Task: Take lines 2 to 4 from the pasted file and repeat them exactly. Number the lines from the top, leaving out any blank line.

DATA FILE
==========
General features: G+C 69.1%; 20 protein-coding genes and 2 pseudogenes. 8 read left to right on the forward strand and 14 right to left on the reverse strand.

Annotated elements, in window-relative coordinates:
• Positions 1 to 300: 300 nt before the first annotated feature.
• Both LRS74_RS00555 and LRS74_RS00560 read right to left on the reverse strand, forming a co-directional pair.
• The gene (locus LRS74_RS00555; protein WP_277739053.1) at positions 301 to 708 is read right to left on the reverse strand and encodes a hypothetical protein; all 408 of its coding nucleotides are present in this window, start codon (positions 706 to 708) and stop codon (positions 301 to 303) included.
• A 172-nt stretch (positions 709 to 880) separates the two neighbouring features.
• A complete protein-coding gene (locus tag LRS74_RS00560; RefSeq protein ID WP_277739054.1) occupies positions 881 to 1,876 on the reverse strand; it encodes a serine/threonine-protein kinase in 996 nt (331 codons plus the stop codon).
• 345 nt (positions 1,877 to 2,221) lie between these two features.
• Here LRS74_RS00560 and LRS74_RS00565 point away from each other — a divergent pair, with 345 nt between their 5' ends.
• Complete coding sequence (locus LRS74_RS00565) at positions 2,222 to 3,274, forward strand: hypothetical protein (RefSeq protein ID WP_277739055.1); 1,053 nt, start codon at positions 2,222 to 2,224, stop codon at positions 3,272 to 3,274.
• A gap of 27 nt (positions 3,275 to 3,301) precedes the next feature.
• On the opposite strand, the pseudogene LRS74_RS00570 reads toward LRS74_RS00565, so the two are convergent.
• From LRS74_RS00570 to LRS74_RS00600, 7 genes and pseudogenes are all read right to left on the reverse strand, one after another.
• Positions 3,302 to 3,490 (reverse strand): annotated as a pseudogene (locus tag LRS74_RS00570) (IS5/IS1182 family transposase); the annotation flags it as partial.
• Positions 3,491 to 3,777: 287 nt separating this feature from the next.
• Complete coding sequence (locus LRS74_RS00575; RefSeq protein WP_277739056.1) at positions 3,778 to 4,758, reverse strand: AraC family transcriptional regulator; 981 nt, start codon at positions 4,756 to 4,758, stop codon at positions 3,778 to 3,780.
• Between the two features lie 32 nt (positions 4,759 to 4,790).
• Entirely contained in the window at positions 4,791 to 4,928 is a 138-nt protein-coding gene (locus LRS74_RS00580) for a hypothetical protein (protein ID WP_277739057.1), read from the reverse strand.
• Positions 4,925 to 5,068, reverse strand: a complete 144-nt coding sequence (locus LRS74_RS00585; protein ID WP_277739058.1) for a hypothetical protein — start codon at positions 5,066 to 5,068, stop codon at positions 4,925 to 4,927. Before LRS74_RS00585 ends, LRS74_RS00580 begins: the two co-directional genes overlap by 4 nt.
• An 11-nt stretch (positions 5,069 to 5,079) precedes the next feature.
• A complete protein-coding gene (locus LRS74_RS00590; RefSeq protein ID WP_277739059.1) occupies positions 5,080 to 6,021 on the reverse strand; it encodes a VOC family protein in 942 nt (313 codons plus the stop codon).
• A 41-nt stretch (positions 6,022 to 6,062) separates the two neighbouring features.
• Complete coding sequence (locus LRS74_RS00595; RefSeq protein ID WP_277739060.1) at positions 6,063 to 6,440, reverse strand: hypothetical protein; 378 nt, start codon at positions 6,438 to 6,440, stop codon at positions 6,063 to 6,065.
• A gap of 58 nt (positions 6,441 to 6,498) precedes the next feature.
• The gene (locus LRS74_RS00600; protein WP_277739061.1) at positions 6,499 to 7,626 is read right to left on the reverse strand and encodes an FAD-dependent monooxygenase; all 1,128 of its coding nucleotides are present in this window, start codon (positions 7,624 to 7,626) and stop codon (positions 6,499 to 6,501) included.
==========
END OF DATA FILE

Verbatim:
Annotated elements, in window-relative coordinates:
• Positions 1 to 300: 300 nt before the first annotated feature.
• Both LRS74_RS00555 and LRS74_RS00560 read right to left on the reverse strand, forming a co-directional pair.